The AMCA project is a collaborative effort between the Defence Research and Development Organisation (DRDO) and Hindustan Aeronautics Limited (HAL), involving both public and private sectors. The estimated development cost for this ambitious project is approximately Rs 15,000 crore.
It is projected that India will see its first prototype of a fifth-generation fighter jet, the AMCA, take to the skies by 2028. The AMCA is designed as a 25-tonne, twin-engine stealth fighter aircraft, featuring an internal weapons bay. According to reports, it is expected to be on par with other global fifth-generation fighter jets in terms of capabilities and technology.
One notable innovation in the AMCA is the inclusion of a Divertless Supersonic Intake, a technology developed in India for the first time. The aircraft’s internal weapons bay, with a 1500-kg payload capacity, 5500-kg external payload capacity, and 6500-kg internal fuel capacity, plays a crucial role in reducing the aircraft’s radar cross-section (RCS). A low RCS is a critical aspect of stealth aircraft design, as it makes the aircraft’s radar signature more challenging for radar operators and other tracking systems to detect and engage. This focus on stealth enhances the AMCA’s survivability and combat effectiveness.
The AMCA (Advanced Medium Combat Aircraft) program holds paramount importance for India for several compelling reasons. Firstly, it is instrumental in addressing the critical issue of India’s fighter squadron strength. Presently, the Indian Air Force operates with approximately 30-32 fighter squadrons, which falls significantly short of the sanctioned strength of 42 squadrons. The development and induction of the AMCA will play a pivotal role in bolstering the Air Force’s operational capabilities, filling the existing gap, and ensuring that India’s airspace is adequately defended.
Furthermore, the AMCA program is of strategic significance as India faces an array of evolving threats. Neighbouring nations, such as China and Pakistan, have been actively enhancing their military and security arsenals. In this rapidly changing security landscape, India cannot afford to remain complacent. The development of the AMCA equips the nation with a cutting-edge fighter aircraft capable of countering modern threats, safeguarding its interests, and maintaining regional stability.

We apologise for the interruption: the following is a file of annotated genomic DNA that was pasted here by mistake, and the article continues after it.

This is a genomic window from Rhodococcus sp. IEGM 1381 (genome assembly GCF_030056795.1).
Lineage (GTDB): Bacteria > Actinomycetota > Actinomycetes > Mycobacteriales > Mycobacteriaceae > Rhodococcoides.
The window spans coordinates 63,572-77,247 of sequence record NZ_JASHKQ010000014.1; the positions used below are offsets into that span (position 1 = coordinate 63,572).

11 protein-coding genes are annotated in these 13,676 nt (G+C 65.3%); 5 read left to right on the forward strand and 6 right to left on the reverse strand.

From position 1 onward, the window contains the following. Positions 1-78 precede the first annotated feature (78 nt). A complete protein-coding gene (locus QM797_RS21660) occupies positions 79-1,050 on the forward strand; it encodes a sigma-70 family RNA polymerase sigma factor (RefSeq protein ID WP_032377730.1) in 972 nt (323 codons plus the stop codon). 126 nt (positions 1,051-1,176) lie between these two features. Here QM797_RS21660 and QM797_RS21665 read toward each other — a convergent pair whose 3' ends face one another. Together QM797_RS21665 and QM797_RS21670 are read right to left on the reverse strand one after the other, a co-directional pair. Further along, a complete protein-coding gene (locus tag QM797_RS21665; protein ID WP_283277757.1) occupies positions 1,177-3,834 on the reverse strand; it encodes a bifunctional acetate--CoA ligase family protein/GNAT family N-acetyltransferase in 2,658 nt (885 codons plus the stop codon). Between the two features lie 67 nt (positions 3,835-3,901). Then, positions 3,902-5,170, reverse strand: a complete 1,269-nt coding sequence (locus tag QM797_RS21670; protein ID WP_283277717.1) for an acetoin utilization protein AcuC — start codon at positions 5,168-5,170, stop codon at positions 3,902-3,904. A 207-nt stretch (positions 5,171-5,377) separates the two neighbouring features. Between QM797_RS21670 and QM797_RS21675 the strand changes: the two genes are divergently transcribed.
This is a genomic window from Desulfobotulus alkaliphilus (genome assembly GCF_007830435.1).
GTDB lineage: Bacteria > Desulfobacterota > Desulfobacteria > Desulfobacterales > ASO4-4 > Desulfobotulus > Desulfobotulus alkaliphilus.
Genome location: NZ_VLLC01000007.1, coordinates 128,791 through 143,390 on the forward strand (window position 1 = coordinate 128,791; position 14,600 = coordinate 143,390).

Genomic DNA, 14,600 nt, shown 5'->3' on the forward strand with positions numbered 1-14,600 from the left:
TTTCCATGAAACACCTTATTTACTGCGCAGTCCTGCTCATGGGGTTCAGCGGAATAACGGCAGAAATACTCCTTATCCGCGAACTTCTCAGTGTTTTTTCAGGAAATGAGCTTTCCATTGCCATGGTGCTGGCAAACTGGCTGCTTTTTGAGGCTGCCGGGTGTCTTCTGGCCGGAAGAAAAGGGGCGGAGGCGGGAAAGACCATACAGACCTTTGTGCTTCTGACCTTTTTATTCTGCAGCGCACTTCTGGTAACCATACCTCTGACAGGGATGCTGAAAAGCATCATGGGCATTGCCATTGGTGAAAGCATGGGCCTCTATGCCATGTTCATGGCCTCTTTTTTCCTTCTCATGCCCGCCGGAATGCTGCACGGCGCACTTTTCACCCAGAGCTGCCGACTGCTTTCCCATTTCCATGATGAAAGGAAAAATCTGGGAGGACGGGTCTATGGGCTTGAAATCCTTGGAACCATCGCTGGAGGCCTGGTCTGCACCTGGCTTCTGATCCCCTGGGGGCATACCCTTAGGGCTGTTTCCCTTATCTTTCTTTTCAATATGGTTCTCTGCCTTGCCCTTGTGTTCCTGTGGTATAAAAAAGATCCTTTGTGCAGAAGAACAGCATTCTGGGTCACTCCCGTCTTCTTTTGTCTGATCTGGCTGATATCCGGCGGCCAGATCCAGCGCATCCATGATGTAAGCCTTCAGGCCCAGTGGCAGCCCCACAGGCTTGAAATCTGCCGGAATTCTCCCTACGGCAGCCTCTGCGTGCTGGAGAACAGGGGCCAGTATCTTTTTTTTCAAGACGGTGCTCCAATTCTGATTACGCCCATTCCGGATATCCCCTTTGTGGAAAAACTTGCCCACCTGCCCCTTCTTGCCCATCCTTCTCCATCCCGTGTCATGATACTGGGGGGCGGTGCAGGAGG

In addition to its military implications, the AMCA project carries substantial symbolic value for India. It underscores the nation’s commitment to self-reliance and indigenous defence production. By successfully developing and deploying a fifth-generation fighter aircraft like the AMCA, India demonstrates to the world that it is not reliant on external sources for its security needs. This not only enhances India’s sovereignty but also showcases its prowess in defence technology, thereby boosting its standing on the global stage. The AMCA program, therefore, serves as a testament to India’s strategic independence and capability in ensuring its national security.
India’s decision to develop and field both the Advanced Medium Combat Aircraft (AMCA) and the Tejas Mk 2 underscores the country’s nuanced and strategic approach to addressing its multifaceted defence needs. These two indigenous fighter aircraft represent complementary pillars of India’s airpower strategy, each offering distinct advantages and fulfilling specific operational roles.
The Tejas Mk 2, as a versatile fourth-generation fighter, provides a cost-effective and adaptable solution to bridge the immediate gap in the Indian Air Force’s fighter squadron strength. Its agility and capability to handle diverse mission profiles, along with its established track record, make it an invaluable asset for the nation’s defence.
Concurrently, the AMCA, a cutting-edge fifth-generation stealth aircraft, elevates India’s air combat capabilities to an entirely new level. With its inherent stealth characteristics, advanced avionics, and multi-role capabilities, the AMCA is poised to secure India’s air dominance in high-threat environments, bolstering national security in the long term.